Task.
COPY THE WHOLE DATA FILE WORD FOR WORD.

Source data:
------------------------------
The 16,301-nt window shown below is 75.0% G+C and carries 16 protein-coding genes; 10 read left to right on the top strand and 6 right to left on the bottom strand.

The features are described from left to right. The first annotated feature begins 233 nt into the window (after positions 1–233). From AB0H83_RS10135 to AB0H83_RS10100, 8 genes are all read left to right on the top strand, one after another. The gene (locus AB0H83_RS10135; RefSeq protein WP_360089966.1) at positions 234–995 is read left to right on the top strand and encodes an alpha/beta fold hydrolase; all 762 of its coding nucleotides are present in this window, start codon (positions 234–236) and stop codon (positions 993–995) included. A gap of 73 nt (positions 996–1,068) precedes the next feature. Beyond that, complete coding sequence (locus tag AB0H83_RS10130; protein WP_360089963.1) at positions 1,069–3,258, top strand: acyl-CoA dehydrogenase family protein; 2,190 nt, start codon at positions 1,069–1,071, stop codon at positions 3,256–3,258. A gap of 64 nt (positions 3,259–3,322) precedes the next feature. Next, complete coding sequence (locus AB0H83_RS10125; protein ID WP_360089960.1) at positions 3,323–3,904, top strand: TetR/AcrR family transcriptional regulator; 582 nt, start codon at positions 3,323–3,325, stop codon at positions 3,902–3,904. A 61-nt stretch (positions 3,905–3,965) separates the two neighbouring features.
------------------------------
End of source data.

The 16,301-nt window shown below is 75.0% G+C and carries 16 protein-coding genes; 10 read left to right on the top strand and 6 right to left on the bottom strand.

The features are described from left to right. The first annotated feature begins 233 nt into the window (after positions 1–233). From AB0H83_RS10135 to AB0H83_RS10100, 8 genes are all read left to right on the top strand, one after another. The gene (locus AB0H83_RS10135; RefSeq protein WP_360089966.1) at positions 234–995 is read left to right on the top strand and encodes an alpha/beta fold hydrolase; all 762 of its coding nucleotides are present in this window, start codon (positions 234–236) and stop codon (positions 993–995) included. A gap of 73 nt (positions 996–1,068) precedes the next feature. Beyond that, complete coding sequence (locus tag AB0H83_RS10130; protein WP_360089963.1) at positions 1,069–3,258, top strand: acyl-CoA dehydrogenase family protein; 2,190 nt, start codon at positions 1,069–1,071, stop codon at positions 3,256–3,258. A gap of 64 nt (positions 3,259–3,322) precedes the next feature. Next, complete coding sequence (locus AB0H83_RS10125; protein ID WP_360089960.1) at positions 3,323–3,904, top strand: TetR/AcrR family transcriptional regulator; 582 nt, start codon at positions 3,323–3,325, stop codon at positions 3,902–3,904. A 61-nt stretch (positions 3,905–3,965) separates the two neighbouring features.